Hoffman Blows Childhood Favourite Creation Out of The Water

Long before the late Robin Williams did his best drag impression in ‘Mrs Doubtfire’(1993) Dustin Hoffman arguably played it more convincingly in ‘Tootsie’ (1982: AFI 1996 #62, 2007 #69). Sure Williams had the advantage of superior make-up to effectively disguise his identity, but Hoffman’s character was better developed and it always bugged me that Mrs Doubtfire introduced herself as English rather than Scottish (those darn Americans!) in the 1993 film set in San Francisco based on a book by British author Anne Fine (those darn Americans!).

When I sat down to watch the 1982 Oscar Winning movie for my AFI 100 movie challenge I definitely had my favourite childhood film to compare it to, but to be honest the only similarities are that the protagonists dress up as women to deceive people close to them with hilarious consequences. That’s where the comparison ends.

In ‘Tootsie’ Hoffman plays Michael Dorsey an out of work actor who has a reputation of being difficult so no one in the industry wants to work with him. He hears of a upcoming role in a soap opera and auditions for the part of ‘Dorothy Michaels’ disguised as a woman and wins the part.  Much to Dorsey’s shock his creation becomes an overnight sensation because of ‘her’ feisty and no nonsense attitude. But things get a bit awkward when Dorsey falls for his co-star Julie Nichols played by innocent and timid Jessica Lange. There is even a really cringy scene where Michaels who is meant to be a middle-aged feminist tries to kiss Lange.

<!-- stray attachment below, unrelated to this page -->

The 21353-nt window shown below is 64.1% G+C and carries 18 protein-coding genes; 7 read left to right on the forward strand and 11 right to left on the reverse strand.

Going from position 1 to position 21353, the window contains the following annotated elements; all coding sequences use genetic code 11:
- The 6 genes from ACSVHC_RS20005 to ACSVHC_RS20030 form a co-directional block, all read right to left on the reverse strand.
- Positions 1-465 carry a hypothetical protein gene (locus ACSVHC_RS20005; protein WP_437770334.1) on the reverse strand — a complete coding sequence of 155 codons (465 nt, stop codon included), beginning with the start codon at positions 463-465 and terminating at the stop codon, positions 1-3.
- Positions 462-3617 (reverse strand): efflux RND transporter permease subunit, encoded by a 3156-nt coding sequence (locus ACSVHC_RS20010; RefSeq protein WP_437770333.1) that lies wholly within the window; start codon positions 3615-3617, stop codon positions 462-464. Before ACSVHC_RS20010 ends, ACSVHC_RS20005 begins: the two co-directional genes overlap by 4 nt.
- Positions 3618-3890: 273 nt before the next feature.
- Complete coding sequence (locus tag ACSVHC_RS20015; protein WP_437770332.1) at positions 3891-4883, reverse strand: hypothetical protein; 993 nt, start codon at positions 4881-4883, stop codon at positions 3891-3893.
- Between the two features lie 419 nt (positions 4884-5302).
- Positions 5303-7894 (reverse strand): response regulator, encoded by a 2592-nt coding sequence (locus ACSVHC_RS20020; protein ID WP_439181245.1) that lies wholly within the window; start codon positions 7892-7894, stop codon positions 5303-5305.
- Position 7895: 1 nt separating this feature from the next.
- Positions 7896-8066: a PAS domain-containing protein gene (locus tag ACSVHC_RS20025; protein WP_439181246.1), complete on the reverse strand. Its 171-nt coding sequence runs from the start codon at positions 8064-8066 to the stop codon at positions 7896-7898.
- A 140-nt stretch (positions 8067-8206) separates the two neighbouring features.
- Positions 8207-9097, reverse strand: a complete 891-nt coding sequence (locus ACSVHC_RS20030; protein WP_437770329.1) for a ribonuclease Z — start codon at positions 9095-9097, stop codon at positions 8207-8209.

Lange and Hoffman get cosy

Although the movie is entertaining and Hoffman is brilliant as the eccentric Michael Dorsey and equally nuts Dorothy Michaels I wondered if the flick was good enough to make it on AFIs list of 100 movies of all time. What separates it from all the other comedies where the main character cross-dresses to trick people? Firstly the script is sharp and punchy and unlike family friendly ‘Mrs Doubtfire’ this film is for the adults. The supporting cast is terrific, Teri Garr (Phoebe’s mum in Friends) plays the ditsy and hopeless romantic acting student of Hoffman and I think she should have taken the Oscar for Best Supporting Actress rather than wooden Jessica Lange.  Bill Murry brings in his typical dry wit dry humour as Hoffman’s roommate in his pre-Ghostbuster superstardom days.

Dustin Hoffman, Terri Garr & Sydney Pollack on the set of ‘Tootsie’

But most importantly Michael Dorsey /Dorothy Michaels is believable and more likable than William’s creation in this Sydney Pollack classic. There are a few flaws in ‘Mrs Doubtfire’ that I’ve come to realise as I’ve grown older. Firstly Robin Williams character is pretty much a loser, he lives off his wife, behaves likes a big kid and we are supposed to feel empathy for him when she throws him out? In real life a character like that wouldn’t have the intelligence or guts to pull of Mrs Doubtfire. In fact he would probably break down in tears the moment he steps into his old family home again. Hoffman’s character is a go-getter, a perfectionist who knows what he wants and is ruthless in his pursuit which makes the movie more realistic than the similar plots made before and after the 1982 classic flick. Although one can argue Williams complete and utter dedication towards his children gives him the courage and determination to succeed in his trickery.